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7673mech
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Re: Daily limit use of an aircraft

Sun Dec 03, 2017 6:51 pm

Spacepope wrote:
lightsaber wrote:
There have been aircraft used for 17+ hours in a 24 time period.
It comes down to turn times. Most new aircraft can go days between inspections thanks to sensor feedback.
The more time on the ground, the fewer flight hours.
For narrowbodies, about 16 hours per day is the highest I've seen by JetBlue (B6) flying TCON, 3 missions per day per aircraft.

The older an aircraft, the more maintenance time it needs. Thus, they will fly fewer hours.
New aircraft require an "A check" about every 850 flight hours, so that will have to be scheduled in.

Aircraft engine oil is treated between oil changes, so engine down time is short. In fact, oil filter replacement is routine maintenance (no oil change typically, just the filter). Engines stay on wing for 20,000 cycles (narrowbodies), and for extended times (30,000+ hours on a widebody).

Lightsaber

Could you explain a bit more on the engine oil changes? As an outsider, I had assumed engines were an attrition type system where fresh oil is added when needed and the used oil basically goes out the tailpipe so there is never any truly "old" oil in there. Just change the filter and top off the reservoir.


That is correct - it is typically a top off system.
The filter is changed regularly.
The only time you get a full oil change is for maintenance - typically doing a calibration check of the indication system.
Other then that - top it off and go.
 
LPSHobby
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Re: Daily limit use of an aircraft

Sun Dec 03, 2017 6:55 pm

but so, is it or not possible to use an aircraft 20 hours within 24 hours?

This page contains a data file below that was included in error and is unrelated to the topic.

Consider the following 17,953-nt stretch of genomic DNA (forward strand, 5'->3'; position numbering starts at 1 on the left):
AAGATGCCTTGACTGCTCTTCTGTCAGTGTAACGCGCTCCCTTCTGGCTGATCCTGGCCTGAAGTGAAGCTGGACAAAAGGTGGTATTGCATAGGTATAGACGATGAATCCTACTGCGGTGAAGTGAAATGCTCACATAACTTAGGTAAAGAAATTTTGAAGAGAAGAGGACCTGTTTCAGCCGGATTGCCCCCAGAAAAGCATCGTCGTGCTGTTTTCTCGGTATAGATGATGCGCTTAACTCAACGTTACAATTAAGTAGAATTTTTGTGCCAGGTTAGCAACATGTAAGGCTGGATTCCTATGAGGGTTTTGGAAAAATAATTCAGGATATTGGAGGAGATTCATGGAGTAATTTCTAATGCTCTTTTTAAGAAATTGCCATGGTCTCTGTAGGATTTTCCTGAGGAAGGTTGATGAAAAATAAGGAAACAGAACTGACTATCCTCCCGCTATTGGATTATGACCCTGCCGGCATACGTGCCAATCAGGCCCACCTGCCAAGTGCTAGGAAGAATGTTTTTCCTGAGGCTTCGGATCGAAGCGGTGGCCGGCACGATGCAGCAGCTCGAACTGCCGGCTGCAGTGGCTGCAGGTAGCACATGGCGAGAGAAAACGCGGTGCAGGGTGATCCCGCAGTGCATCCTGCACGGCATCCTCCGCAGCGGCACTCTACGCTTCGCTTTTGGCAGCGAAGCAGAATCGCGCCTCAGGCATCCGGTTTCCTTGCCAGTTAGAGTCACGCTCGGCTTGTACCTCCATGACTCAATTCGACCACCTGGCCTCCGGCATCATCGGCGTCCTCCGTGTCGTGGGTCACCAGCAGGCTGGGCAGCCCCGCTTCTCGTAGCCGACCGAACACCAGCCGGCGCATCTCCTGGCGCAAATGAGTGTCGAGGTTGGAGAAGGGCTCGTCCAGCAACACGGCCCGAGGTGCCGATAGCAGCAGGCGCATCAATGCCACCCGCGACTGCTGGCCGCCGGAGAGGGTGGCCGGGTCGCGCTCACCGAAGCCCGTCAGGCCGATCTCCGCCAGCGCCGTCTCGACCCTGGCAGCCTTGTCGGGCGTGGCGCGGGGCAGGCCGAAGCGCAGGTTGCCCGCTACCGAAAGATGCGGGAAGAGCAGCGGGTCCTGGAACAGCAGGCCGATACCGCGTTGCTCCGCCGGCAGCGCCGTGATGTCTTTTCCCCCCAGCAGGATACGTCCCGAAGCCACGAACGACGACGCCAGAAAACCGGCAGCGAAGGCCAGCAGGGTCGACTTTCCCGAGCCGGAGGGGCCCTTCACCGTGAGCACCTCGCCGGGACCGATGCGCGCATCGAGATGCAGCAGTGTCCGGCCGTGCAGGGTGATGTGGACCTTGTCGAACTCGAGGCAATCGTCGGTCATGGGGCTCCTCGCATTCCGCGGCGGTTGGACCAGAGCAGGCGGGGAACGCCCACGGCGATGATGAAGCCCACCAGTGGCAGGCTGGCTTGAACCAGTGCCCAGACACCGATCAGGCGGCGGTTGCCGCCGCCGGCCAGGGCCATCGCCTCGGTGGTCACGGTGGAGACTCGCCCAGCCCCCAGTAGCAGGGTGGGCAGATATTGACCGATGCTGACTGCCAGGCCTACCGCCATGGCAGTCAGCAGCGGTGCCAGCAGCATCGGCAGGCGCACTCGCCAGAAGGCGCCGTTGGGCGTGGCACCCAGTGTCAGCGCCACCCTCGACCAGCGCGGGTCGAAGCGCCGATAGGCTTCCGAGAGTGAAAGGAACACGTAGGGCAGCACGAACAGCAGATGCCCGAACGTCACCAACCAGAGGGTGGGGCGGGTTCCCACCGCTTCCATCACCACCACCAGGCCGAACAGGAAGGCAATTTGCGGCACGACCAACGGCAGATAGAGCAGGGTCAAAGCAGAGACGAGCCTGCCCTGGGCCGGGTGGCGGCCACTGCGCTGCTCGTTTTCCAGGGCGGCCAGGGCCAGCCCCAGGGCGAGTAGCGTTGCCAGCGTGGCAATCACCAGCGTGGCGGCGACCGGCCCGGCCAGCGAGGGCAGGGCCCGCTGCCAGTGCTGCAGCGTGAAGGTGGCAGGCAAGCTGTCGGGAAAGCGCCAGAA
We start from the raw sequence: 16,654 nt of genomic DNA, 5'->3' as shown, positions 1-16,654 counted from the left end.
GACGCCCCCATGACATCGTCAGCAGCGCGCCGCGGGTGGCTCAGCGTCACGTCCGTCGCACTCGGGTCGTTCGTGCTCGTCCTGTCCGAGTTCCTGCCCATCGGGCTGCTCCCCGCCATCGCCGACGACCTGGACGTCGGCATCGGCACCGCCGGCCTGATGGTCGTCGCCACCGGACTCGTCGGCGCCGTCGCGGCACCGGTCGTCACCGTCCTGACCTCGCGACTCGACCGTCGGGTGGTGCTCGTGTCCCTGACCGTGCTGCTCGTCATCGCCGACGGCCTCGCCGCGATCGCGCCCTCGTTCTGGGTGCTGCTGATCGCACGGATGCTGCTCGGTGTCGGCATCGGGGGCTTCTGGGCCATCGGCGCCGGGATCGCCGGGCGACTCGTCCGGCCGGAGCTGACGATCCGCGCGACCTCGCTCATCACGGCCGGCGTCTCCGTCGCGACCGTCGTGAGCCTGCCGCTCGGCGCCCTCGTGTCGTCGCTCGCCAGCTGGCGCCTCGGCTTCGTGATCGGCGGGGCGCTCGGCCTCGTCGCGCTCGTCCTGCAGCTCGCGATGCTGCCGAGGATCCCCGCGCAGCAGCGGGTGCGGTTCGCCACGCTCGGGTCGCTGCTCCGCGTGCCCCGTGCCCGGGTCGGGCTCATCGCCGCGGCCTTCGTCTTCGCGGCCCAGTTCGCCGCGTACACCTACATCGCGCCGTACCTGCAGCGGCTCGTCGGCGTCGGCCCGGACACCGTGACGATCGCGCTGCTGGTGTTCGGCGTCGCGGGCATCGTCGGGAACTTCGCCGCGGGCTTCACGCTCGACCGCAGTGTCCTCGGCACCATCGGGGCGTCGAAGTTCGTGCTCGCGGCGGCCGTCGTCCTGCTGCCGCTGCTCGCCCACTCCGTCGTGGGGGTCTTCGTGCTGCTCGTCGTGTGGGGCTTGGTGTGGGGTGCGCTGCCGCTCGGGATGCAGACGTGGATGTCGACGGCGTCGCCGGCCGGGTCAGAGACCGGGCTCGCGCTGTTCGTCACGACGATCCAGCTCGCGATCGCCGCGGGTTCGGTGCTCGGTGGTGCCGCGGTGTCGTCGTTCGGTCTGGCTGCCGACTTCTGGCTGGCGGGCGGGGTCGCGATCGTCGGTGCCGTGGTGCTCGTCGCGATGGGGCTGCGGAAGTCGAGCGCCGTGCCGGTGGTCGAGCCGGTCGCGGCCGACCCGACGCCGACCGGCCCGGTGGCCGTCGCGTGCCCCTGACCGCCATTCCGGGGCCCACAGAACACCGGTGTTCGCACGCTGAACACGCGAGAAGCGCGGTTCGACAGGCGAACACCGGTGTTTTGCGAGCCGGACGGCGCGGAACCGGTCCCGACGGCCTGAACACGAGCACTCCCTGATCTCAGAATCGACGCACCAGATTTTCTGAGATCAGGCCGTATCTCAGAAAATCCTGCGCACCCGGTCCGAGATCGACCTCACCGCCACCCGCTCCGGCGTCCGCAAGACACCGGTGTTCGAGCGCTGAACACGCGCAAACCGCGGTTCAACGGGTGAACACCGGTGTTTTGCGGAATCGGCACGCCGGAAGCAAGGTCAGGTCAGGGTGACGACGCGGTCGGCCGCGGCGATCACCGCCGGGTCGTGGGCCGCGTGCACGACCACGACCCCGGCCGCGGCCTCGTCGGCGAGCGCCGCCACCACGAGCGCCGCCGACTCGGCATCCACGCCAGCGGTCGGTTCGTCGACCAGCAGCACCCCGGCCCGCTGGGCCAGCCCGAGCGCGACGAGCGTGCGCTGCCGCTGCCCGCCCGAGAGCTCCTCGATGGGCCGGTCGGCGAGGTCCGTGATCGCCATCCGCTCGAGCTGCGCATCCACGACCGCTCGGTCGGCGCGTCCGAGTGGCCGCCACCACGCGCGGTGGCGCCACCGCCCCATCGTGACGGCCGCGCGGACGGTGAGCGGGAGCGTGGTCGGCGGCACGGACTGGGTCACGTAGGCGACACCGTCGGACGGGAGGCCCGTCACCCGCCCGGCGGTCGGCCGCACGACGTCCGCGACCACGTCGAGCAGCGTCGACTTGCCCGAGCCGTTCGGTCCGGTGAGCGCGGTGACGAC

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flyingturtle
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Re: Daily limit use of an aircraft

Sun Dec 03, 2017 7:25 pm

LPSHobby wrote:
but so, is it or not possible to use an aircraft 20 hours within 24 hours?


In all the years on a.nut I've not seen a reason why it couldn't be used 20 hours in 24. Or even 23 hours, if the crew - and its replacement - sleeps aboard, has additional fuel tanks installed, has zero payload, and gets priority at every landing, and uses additional pumps to fuel her up...

Technically, much is possible. But from an operational point of view... you need time for refuelling, passengers need to leave and find their seats, baggage, and then some reserve for unforeseen delays. You don't want the Sunday delays to creep into Monday, and then they creep further into Tuesday...

If a plane gets used 20 hours a day, and it gets 30 minutes of daily delays (which are hard to compensate in these 4 hours), the plane will be 7.6 days late after a year. :bouncy:


David
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jbflyguy84
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Re: Daily limit use of an aircraft

Sun Dec 03, 2017 8:16 pm

LPSHobby wrote:
but so, is it or not possible to use an aircraft 20 hours within 24 hours?


Of course it is - just think of it from a basic scheduling principle. For example, a flight from the middle east to west coast US 16:20hr outbound and 15:50hr inbound with a minimum turn around time in the outstation - based on an 0500 departure and 1500 arrival on the return time that's 32hrs of flying in a 34hr period
 
Newbiepilot
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Re: Daily limit use of an aircraft